Areas of particular importance for European weather forecasts are accurate wind observations from the surface up to the middle stratosphere over the Atlantic and the tropical Pacific.
Strong winds and storms initiated by weather over the Eastern Tropical Pacific or the Atlantic ocean travel for several days up to about one week before reaching the European continent. Getting the forecast of the arrival time, place and strength of these storms are important to minimise damage.
Accurate weather forecasts are important both for commercial activities and for generally planning our daily affairs. In particular, better forecast of extreme weather events is important. Reliable knowledge of Earth’s wind fields will also advance our knowledge of atmospheric energy, water, aerosol and chemistry cycles.
Has the Aeolus satellite observed any extreme weather event recently?
Aeolus has measured extreme weather events at many instances after it was launched. It identified very strong winds over western Europe on March 10, 2019, and Cyclone Idai affecting the South-East coast of Africa in the middle of March 2019. On March 10, very strong winds extended from the jet stream all the way down to the surface and caused problems for traffic and construction.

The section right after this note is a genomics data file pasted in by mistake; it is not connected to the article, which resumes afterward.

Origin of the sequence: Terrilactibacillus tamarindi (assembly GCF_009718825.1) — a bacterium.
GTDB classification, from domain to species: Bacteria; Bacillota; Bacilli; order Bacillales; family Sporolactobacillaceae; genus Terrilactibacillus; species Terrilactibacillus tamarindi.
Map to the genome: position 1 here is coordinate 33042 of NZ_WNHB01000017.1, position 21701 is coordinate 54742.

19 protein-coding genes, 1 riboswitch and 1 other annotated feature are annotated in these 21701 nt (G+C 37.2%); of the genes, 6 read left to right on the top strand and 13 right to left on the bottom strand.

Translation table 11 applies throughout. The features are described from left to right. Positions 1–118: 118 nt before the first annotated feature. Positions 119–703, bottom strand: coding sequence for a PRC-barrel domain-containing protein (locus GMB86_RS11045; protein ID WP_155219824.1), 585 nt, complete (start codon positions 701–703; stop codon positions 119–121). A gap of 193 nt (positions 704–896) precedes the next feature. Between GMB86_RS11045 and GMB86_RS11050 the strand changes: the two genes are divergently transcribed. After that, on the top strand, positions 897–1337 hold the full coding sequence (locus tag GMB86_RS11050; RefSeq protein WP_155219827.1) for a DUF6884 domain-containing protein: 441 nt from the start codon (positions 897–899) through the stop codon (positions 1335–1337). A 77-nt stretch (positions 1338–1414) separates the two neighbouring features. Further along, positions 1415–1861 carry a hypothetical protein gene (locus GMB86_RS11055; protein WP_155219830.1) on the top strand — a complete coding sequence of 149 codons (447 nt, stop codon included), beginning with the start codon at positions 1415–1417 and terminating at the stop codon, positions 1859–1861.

Aeolus measurements of Cyclone Idai captured the strong in-flow feeding the storm and the strong winds on top of the storm. Aeolus cannot measure inside hurricanes because they are covered by thick clouds preventing the laser light to penetrate to lower layers.
What were the results of this observation?
The assessment of the impact of the Aeolus measurements for the forecasting of these events still has to come. Currently the Aeolus observations are compared with ground-based instrumentation and weather models to refine the calibration and data processing. This work needs to be concluded before the data quality is fit to be ingested into our daily weather forecasts.
We expect that the quality of the Aeolus data will be high enough around year-end, after which the data will be ready for scientific research and for weather forecasting. This is also the time when we expect to start to report on the improvements seen by Aeolus in forecasting extreme weather events.
When will the Aeolus data be available to weather agencies around the world?
Aeolus data is already available to a large number of weather agencies around the world. These agencies are participants to our instrument calibration and validation campaign, which was held at the start of the mission to verify the product quality and optimise it before it can be used operationally in weather forecasts.
When the data quality has been declared fit for direct ingestion into operational weather forecasts, we will let the remaining weather centres, commercial partners and other scientific data users access it. This is expected to happen towards the end of 2019.